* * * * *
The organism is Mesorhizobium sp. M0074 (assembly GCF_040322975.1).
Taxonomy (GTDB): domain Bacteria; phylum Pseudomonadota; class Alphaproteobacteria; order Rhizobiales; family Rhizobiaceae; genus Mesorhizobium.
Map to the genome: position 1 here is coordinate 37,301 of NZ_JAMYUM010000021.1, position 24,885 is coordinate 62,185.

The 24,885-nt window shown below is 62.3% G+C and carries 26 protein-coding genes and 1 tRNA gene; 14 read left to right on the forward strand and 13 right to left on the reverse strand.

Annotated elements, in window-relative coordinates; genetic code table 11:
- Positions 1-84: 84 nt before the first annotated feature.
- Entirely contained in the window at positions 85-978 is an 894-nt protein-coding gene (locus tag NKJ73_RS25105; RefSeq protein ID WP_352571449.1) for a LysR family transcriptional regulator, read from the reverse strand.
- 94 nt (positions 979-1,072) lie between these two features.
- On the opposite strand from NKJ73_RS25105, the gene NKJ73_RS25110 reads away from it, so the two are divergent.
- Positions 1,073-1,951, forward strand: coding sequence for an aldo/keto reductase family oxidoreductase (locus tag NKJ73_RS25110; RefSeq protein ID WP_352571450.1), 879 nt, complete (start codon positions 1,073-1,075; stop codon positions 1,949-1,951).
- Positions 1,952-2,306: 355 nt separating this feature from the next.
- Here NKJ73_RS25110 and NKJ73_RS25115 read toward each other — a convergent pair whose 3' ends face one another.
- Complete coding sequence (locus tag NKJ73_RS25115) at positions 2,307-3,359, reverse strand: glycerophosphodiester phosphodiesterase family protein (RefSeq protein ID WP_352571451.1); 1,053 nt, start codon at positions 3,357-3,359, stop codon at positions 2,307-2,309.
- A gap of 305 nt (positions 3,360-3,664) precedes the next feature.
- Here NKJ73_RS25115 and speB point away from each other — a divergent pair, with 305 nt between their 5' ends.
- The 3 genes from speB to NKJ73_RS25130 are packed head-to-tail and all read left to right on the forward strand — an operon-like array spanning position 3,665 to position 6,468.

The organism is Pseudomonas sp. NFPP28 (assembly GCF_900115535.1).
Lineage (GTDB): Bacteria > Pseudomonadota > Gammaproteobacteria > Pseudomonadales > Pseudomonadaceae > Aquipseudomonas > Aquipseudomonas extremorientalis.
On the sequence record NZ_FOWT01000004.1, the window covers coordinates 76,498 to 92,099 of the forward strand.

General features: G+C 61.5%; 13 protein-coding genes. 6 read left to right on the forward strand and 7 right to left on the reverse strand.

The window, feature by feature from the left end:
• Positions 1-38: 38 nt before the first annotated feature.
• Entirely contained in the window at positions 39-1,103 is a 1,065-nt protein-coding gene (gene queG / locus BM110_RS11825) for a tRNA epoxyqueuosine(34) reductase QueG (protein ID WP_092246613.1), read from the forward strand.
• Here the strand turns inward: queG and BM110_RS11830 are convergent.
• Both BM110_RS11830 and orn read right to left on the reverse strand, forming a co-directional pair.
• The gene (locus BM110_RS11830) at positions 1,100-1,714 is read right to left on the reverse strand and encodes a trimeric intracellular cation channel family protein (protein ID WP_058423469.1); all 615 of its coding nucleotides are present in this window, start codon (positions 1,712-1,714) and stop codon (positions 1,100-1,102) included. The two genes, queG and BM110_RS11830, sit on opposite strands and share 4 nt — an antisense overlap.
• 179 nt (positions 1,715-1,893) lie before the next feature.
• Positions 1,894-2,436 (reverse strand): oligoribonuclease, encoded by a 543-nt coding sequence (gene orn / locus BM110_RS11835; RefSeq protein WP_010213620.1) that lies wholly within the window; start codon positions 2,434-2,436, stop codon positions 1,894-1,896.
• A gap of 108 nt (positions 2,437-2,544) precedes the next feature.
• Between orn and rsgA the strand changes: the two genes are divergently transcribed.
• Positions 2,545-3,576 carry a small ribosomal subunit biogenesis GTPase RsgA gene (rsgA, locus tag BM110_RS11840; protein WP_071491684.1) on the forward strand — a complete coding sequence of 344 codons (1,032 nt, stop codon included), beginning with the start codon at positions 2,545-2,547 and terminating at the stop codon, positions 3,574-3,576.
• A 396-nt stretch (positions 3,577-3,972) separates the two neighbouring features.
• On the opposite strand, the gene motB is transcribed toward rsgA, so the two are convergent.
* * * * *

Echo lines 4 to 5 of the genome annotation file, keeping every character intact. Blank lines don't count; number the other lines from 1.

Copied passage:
The 24,885-nt window shown below is 62.3% G+C and carries 26 protein-coding genes and 1 tRNA gene; 14 read left to right on the forward strand and 13 right to left on the reverse strand.

Annotated elements, in window-relative coordinates; genetic code table 11: